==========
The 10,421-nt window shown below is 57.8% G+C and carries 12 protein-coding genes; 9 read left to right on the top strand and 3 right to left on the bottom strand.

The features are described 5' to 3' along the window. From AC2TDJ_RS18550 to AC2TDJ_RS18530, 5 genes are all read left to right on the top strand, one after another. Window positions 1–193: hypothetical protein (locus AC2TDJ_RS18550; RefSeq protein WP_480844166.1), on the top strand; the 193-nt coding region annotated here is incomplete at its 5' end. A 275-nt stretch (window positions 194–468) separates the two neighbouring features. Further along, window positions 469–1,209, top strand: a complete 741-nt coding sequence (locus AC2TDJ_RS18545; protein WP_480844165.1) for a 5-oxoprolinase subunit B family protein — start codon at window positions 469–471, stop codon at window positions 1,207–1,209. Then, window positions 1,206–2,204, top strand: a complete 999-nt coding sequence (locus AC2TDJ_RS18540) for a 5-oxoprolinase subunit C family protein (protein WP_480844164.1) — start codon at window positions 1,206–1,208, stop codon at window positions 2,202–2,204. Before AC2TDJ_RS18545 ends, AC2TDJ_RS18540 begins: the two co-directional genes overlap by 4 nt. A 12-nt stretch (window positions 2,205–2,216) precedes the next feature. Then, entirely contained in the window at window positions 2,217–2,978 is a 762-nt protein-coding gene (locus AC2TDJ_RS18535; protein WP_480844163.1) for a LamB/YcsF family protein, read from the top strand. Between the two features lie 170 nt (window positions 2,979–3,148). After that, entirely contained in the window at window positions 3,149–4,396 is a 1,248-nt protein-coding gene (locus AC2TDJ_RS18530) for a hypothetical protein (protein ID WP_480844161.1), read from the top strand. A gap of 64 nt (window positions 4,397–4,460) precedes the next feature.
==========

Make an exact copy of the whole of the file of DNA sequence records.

The 10,421-nt window shown below is 57.8% G+C and carries 12 protein-coding genes; 9 read left to right on the top strand and 3 right to left on the bottom strand.

The features are described 5' to 3' along the window. From AC2TDJ_RS18550 to AC2TDJ_RS18530, 5 genes are all read left to right on the top strand, one after another. Window positions 1–193: hypothetical protein (locus AC2TDJ_RS18550; RefSeq protein WP_480844166.1), on the top strand; the 193-nt coding region annotated here is incomplete at its 5' end. A 275-nt stretch (window positions 194–468) separates the two neighbouring features. Further along, window positions 469–1,209, top strand: a complete 741-nt coding sequence (locus AC2TDJ_RS18545; protein WP_480844165.1) for a 5-oxoprolinase subunit B family protein — start codon at window positions 469–471, stop codon at window positions 1,207–1,209. Then, window positions 1,206–2,204, top strand: a complete 999-nt coding sequence (locus AC2TDJ_RS18540) for a 5-oxoprolinase subunit C family protein (protein WP_480844164.1) — start codon at window positions 1,206–1,208, stop codon at window positions 2,202–2,204. Before AC2TDJ_RS18545 ends, AC2TDJ_RS18540 begins: the two co-directional genes overlap by 4 nt. A 12-nt stretch (window positions 2,205–2,216) precedes the next feature. Then, entirely contained in the window at window positions 2,217–2,978 is a 762-nt protein-coding gene (locus AC2TDJ_RS18535; protein WP_480844163.1) for a LamB/YcsF family protein, read from the top strand. Between the two features lie 170 nt (window positions 2,979–3,148). After that, entirely contained in the window at window positions 3,149–4,396 is a 1,248-nt protein-coding gene (locus AC2TDJ_RS18530) for a hypothetical protein (protein ID WP_480844161.1), read from the top strand. A gap of 64 nt (window positions 4,397–4,460) precedes the next feature.